A proposed state budget released today by the Ohio House Republican majority would cut personal income taxes by 2 percent, reform school funding and provide pandemic relief to businesses.
The tax cut would reduce state revenues by $380 million over the two-year budget period.
The school funding plan would be phased in over six years starting with the 2021-2022 school year. It is the result of more than three years of study by educators and policymakers, according to a news release from the House Majority office.
The proposal builds on Ohio Gov. Mike DeWine’s proposed $171.6 billion biennial budget that was introduced earlier this year.
“This is a thoughtful, structurally balanced and comprehensive budget plan that funds Ohio’s priorities and invests in Ohio’s future,” said House Finance Chairman Scott Oelslager, R-North Canton.
House Democrats praised priorities of theirs that were included in the proposal but were critical of the tax cut. State Rep. Erica C. Crawley, D-Columbus, said: “Another Republican tax giveaway that largely benefits millionaires and billionaires isn’t what we need as countless Ohioans continue to feel the uncertainty of our current health and economic crisis.”
Crawley, the ranking Democrat on the House Finance Committee, said in a news release that the state should be investing in child care, housing and other things benefitting working people and families in the state.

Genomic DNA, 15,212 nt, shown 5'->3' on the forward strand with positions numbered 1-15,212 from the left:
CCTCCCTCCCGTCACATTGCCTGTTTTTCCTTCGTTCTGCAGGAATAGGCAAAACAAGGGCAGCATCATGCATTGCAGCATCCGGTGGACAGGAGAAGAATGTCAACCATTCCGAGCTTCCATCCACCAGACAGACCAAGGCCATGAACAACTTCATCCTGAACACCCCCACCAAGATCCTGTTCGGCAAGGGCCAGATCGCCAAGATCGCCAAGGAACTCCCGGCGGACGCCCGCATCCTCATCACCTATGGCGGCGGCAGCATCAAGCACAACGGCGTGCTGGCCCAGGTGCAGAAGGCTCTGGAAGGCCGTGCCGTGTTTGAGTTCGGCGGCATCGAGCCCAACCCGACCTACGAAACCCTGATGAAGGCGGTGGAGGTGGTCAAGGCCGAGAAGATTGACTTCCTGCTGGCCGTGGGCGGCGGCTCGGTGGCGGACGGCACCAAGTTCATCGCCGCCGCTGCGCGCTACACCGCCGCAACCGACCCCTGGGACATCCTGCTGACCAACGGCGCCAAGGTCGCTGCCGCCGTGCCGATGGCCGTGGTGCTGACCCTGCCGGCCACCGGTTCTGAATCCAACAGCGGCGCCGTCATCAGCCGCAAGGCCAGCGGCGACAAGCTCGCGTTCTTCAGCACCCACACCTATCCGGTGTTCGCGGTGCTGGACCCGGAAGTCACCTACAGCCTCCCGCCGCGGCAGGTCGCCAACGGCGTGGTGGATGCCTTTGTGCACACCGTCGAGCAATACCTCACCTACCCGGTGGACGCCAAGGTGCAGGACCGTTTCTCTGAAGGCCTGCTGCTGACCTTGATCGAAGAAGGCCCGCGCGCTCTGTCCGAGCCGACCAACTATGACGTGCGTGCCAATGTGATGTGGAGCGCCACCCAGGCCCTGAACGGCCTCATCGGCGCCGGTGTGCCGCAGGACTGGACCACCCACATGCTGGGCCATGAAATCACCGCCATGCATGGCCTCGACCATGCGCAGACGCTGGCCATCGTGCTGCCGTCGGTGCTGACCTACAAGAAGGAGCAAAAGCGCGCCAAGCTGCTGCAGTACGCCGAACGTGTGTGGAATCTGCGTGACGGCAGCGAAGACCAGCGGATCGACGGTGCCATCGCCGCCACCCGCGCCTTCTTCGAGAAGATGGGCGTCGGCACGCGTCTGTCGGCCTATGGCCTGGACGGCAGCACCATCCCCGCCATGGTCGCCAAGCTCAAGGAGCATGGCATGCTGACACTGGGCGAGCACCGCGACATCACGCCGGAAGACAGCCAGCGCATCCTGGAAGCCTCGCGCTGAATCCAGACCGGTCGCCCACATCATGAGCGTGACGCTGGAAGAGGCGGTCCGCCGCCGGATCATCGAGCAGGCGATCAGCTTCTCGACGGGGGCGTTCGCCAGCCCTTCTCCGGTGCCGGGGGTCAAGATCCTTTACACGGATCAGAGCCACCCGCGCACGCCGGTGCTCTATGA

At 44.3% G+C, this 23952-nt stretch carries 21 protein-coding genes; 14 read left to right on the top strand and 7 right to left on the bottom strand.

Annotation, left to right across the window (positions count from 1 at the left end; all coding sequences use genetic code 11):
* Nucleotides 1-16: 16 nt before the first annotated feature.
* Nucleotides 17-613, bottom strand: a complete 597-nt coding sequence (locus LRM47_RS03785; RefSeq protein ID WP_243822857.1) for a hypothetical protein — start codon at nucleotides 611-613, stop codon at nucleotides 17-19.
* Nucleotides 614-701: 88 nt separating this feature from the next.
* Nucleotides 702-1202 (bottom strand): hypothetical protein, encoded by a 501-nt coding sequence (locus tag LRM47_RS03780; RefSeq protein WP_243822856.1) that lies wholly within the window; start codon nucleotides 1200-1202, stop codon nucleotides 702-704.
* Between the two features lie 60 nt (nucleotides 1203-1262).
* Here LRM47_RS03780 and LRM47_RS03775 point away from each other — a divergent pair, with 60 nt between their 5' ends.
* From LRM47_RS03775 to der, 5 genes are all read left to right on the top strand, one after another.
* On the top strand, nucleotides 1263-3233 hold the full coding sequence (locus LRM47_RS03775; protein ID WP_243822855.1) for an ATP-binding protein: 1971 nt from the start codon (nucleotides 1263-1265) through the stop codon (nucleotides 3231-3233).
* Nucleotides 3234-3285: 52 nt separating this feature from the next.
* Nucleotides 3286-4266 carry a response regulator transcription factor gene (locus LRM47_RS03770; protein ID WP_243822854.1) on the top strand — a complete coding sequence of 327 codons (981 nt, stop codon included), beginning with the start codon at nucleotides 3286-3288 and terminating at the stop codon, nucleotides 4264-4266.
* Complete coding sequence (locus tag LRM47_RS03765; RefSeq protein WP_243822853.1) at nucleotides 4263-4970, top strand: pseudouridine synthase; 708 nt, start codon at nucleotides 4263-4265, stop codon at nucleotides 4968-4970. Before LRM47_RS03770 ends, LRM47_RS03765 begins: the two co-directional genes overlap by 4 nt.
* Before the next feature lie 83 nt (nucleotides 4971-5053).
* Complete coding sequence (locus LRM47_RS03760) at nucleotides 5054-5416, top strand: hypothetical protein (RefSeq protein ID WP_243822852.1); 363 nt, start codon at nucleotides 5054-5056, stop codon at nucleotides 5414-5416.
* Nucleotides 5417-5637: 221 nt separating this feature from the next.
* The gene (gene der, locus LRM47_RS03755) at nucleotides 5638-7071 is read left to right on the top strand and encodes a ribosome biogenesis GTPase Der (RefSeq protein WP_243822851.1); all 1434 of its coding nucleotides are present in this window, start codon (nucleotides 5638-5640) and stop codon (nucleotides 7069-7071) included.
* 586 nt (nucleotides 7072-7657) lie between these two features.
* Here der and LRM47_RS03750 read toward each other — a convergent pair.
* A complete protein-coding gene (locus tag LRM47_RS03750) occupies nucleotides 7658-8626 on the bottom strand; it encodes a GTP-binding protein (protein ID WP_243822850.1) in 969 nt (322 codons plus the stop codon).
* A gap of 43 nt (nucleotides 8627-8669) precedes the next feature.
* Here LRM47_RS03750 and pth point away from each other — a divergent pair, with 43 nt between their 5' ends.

“Democrats made real, substantive improvements to this budget, including fair school funding, which is a historic step to ensuring the promise of a quality public education for all Ohio students,” Crawley said. “But the fact is this budget needs a lot of work to be the bold blueprint for Ohio’s future Democrats wanted to see.”
The GOP budget proposal also appropriates $155 million in COVID-19 relief aid to help businesses impacted by the pandemic, according to the news release. The grants, which would be available in the fiscal year beginning July 1, include:
- $100 million for restaurants and bars.
- $25 million for the lodging industry.
- $20 million for indoor and outdoor entertainment venues.
- $10 million in relief for new businesses.
Crawley said other “Democratic wins” in the budget proposal include:
- Increases of $2.5 million in each of the next two years for rape crisis centers and $1.5 million for domestic violence programs.
- Increases in funding for the state legal defense fund to $6 million annually.
- $5.8 million in each of the next two years for adult protective services.
- $3.4 million annually for the Commission on Minority Health for infant mortality grants.
The finance committee will hold hearings and is likely to make changes, according to the news release. Final passage is expected next week, and then the bill would go over to the Ohio Senate for consideration.
The final budget must be approved by June 30, and the state’s new fiscal year begins July 1.
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